The overriding lesson of this World Cup is that 50-overs cricket is best viewed as a shortened Test match, demanding the same disciplines and skills with a dash of urgency and ingenuity.
The finalists might have fielded the same elevens in a Test match. Good players will adapt, whatever the format.
Indeed, many other teams might say the same about their batting, but what set Australia and India apart is the quality of their bowling, varied and Test class. In a format too loaded in favour of batsmen, it was the bowlers who made the difference, carrying their teams to within a match of the title. It helps too if those bowlers can bat, and it was here that India came up short setting a target.
More broadly, 50-overs cricket showed that it isn’t a format that needs tinkering with, except to rebalance the equation between bat and ball. One step would be to end the nonsense of umpire’s call, one of the last remnants of error, bias, and controversy in cricket.
Rely on ball tracking, and if the ball is hitting the stumps give it out. Umpire’s call might have cost Pakistan a semi-final place, it might have cost India the final when Jasprit Bumrah struck Manus Labuschagne’s pads in a pivotal comeback over.
The teams with solid cricket structures, with boards who had planned for the long term, with organisational order — other than England’s end of an era squad — were the ones that prospered, and they are the ones that keep prospering. There is a lesson for the rest in those simple truths.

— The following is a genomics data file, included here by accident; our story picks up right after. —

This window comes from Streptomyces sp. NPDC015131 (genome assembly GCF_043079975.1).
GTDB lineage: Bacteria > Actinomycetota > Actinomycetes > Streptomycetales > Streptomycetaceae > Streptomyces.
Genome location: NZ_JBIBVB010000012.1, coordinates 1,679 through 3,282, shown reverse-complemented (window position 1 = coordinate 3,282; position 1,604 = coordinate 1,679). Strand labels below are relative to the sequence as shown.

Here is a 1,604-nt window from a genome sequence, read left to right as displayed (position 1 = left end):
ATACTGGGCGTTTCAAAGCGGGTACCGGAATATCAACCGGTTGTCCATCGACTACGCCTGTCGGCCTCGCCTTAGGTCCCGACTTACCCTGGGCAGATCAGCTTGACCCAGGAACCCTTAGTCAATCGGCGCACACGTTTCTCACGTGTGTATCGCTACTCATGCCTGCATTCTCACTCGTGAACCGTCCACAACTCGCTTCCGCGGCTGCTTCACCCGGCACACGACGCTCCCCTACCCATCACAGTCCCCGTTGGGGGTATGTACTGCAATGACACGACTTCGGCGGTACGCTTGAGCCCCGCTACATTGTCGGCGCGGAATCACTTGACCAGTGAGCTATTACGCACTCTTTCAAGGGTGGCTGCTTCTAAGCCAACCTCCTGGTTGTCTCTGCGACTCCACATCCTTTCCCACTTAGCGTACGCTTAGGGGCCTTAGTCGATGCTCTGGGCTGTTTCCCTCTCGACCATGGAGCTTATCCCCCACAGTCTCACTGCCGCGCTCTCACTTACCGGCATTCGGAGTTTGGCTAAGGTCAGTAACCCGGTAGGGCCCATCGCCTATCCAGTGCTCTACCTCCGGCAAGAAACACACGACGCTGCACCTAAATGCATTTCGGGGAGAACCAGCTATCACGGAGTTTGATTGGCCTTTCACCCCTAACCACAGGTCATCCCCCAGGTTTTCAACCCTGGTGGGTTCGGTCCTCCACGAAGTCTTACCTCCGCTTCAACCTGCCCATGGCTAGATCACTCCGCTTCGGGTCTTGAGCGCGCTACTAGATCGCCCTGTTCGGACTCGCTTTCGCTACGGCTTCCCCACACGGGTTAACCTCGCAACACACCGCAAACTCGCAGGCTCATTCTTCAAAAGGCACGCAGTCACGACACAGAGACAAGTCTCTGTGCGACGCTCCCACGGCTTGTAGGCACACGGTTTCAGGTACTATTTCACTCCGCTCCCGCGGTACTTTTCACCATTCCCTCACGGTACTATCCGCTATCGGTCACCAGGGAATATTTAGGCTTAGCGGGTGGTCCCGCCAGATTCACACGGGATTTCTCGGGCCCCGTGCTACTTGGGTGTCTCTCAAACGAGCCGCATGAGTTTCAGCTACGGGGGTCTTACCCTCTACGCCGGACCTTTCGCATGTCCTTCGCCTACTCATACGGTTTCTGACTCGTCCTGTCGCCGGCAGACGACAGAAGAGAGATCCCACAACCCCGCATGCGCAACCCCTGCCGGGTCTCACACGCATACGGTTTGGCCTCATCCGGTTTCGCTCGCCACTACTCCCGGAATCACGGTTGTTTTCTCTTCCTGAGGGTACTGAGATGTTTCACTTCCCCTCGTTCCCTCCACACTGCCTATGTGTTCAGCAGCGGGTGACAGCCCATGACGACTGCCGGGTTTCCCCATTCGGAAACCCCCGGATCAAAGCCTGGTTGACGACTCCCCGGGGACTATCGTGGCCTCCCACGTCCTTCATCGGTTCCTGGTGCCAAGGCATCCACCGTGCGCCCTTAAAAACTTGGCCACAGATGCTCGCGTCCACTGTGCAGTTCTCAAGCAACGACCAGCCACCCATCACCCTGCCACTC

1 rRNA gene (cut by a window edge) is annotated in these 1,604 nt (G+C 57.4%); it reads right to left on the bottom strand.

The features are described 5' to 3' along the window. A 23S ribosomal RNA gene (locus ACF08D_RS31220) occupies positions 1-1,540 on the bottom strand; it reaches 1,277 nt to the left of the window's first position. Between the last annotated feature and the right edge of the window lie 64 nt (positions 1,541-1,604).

This was also a tournament without minnows. Afghanistan tussled with the best. We expected more of Bangladesh, such is their progress. Sri Lanka were well below par but still came with the pedigree of one-time champions.
Even the Netherlands fought. It meant that West Indies were missed, albeit not as much as was expected. The global game, and the 50-over format, has emerged stronger.
When India won its first World Cup in 1983, the celebrated moment was Kapil Dev’s running over-the-shoulder catch off Viv Richards in the final. Rohit Sharma is an astounding player, but he is no Viv Richards, however, Travis Head’s catch to dismiss Rohit when India were flying carried echoes of Kapil’s — a momentum shift that developed an unstoppable aura.
Head followed with a match-winning century, when Australia were tottering, when the pressure of the almost 130,000 was sucking the oxygen from the air around Australia’s response, when Kohli’s half century and India’s magnificent bowlers seemed enough to deliver what destiny promised.
Labuschagne, for his part, played a beautiful Test innings. Above all, Travis reminded us, if anybody needed reminding, that cricket at the highest level, of whatever format, is won in the head.
Australia reprised, as Steve Waugh’s team did in 1999 and Imran’s team in 1992, that it is the team that has the will and the skill to peak at the right moment that takes the crown. India were the best team over the course of their own tournament, no doubt.
You can own a sport, dominate it, intertwine a national obsession with a national identity, believe in your destiny to triumph, believe in the spiritual powers of the almost 130,000, but you can’t legislate for eleven grownups entering a room and spoiling your party.
Published in Dawn, November 20th, 2023